The end of the 19th century and the beginning of the 20th century mark the arrival of the second industrial revolution and with it the technicalization of industrial processes.
To better understand some of the methodologies that have emerged and given a boost to factories, it is necessary to study the lives of figures like Frank Gilbreth. In these paragraphs we will get to know his life and his main contributions to the labor sciences and more particularly to industrial engineering, through 1 biographer of Frank Gilbreth.
Brief biography of Frank Bunker Gilbreth
Frank Bunker Gilbreth was born in Fairfield, Maine, United States, in 1868. His origins were very modest, as his mother taught at a nearby school and his father combined farmhouse work with his work in a hardware store. Outraged, his parent died when Frank Gilbreth was very youngAs he was only three years old at the time of this tragic event. After the death of his father, the family decided to move to Andover, Massachusetts.
His father’s legacy disappeared in a few years, And Frank Gilbreth’s mother’s salary as a teacher was not enough to support his family, given the exclusive schools he took his children to.
Therefore, he decided to move again, this time to Boston, in search of quality public schools where children could continue their education without incurring the large financial outlay that he had to make in its old location.
Youth and first innovations
Frank Gilbreth was not a prominent student of the school, although he gradually focused on studies, particularly attracting subjects related to mathematics and science. So much so that he even passed the tests to enter the prestigious MIT (Massachusetts Institute of Technology), but the economic situation at home caused him to finally give up and start working to relieve the financial pressure on him. his mother.
So at 17, he started his first job, neither more nor less than a mason, thanks to the mediation of a former teacher. And this point was essential in the life of Frank Gilbreth for his future contributions, because working as a worker allowed him to observe the many ways in which he had to perform any task, no matter how simple, and was always interested. to find a way to maximize the mall. So Gilbreth went up and up, while studying at night.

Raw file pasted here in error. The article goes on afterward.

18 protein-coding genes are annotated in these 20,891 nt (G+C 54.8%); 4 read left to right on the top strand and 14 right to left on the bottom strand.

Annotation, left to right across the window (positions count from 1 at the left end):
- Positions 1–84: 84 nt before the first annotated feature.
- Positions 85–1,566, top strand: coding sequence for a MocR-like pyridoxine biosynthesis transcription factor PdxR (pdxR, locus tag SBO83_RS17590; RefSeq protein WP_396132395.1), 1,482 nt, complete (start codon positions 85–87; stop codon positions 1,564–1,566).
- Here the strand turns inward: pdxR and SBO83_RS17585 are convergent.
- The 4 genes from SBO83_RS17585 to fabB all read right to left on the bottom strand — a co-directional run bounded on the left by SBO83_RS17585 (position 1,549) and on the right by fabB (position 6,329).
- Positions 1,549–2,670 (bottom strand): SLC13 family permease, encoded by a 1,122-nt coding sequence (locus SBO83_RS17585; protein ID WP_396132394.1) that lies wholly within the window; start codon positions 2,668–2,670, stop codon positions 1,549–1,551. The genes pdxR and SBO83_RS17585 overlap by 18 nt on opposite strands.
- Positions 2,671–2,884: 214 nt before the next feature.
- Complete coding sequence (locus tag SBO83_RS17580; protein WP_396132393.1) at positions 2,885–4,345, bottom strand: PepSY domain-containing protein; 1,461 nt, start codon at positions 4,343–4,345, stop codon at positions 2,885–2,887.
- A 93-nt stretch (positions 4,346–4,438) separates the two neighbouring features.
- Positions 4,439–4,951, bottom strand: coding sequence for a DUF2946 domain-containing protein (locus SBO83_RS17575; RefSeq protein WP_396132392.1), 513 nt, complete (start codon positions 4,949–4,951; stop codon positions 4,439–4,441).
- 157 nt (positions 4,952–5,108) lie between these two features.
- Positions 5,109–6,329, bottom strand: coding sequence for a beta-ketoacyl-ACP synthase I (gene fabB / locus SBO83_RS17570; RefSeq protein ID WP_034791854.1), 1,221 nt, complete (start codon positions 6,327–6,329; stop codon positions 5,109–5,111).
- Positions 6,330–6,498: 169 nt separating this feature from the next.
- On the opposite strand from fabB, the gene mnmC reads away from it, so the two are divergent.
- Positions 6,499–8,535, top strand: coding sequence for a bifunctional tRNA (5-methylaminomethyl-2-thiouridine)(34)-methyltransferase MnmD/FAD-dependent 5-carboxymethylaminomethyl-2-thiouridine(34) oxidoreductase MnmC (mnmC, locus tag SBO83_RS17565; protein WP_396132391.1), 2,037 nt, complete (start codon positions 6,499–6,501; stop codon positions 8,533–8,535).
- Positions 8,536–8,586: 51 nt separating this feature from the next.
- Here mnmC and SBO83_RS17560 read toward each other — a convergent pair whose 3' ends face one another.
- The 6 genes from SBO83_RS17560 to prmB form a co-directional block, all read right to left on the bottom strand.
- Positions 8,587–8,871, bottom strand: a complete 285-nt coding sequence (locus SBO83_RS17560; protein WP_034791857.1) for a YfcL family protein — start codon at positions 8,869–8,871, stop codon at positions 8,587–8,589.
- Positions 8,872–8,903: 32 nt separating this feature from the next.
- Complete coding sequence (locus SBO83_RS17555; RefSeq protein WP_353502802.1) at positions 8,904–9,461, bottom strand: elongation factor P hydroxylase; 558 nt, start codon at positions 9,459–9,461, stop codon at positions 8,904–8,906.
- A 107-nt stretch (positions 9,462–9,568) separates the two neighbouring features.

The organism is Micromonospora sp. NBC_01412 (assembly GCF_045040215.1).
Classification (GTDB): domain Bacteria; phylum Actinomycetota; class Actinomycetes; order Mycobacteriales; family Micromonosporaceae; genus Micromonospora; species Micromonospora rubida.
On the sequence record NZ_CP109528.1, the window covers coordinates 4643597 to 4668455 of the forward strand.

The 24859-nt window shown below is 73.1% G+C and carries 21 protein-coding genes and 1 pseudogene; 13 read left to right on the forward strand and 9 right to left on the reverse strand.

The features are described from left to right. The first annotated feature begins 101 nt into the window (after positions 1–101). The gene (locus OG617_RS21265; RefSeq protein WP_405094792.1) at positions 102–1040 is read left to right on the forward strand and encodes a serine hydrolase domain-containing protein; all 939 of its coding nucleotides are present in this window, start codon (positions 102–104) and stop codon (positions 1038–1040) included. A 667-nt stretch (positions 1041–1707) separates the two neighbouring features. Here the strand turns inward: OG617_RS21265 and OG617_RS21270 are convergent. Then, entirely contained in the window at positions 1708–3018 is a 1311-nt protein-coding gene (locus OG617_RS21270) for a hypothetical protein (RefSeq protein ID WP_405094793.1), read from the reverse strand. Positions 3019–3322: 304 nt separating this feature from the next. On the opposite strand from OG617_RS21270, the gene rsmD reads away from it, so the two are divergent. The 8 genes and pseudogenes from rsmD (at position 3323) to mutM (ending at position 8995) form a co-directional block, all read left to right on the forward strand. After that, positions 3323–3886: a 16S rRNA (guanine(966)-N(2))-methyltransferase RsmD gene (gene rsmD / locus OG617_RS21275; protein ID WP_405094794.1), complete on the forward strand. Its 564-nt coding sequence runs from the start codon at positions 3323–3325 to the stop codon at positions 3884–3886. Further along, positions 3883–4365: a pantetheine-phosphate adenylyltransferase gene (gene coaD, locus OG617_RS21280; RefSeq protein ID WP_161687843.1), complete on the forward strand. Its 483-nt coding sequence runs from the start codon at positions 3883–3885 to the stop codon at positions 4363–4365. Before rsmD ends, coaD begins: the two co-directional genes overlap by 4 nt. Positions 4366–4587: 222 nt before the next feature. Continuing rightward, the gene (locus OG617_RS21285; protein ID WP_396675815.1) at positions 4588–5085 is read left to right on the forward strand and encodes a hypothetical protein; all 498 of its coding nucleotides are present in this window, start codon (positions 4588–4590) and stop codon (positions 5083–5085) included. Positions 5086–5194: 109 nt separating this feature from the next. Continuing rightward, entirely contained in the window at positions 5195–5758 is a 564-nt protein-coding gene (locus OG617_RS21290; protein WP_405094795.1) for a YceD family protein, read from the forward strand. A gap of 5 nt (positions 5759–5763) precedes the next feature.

With this perseverance and effort, Frank Gilbreth, in just 5 years he was promoted to superintendent, which ultimately succeeded in alleviating the economic situation of the house. And this is where a stage of innovation for the industry began, thanks to his awakened mind and his own experience. The first patent he filed was for a vertical scaffolding, the purpose of which was to allow the worker to always have the pile of bricks accessible at the level he was working on, without having to constantly move around.
It also improved the structures in which the workers worked, the waterproofing. He was also in charge of perfecting the work with concrete. In his meteoric growth in the industry, he became a member of ASME, the American Society of Mechanical Engineers, and rose to the highest possible level in the company, already being Chief Superintendent. However, Renton Whidden, a former teacher and boss for a decade, didn’t give him the chance to become a partner, so Frank Gilbreth embarked on his own adventure.
Career Development: Gilbreth Inc.
A growth stage begins for Frank Gilbreth. Already an administrative engineer, he continues to register patents for various inventionsHe started working as a contractor also in the construction industry, and even started working as a professor at Purdue University.
During this time too he marries Lillian Moller, Industrial engineer and psychologist, who will also be his partner in subsequent work and research.
Already as a contractor, Frank Gilbreth continues to think about methods to make masonry tasks more efficient. For these questions, his wife’s work is vital, thanks to her studies.
Therefore, both founded Gilbreth Inc., a management consulting firm specializing in optimizing business procedures. Frank Gilbreth and his wife are tasked with designing work plans to construct buildings as important as the Sioux City warehouse of the Simmons Hardware Company.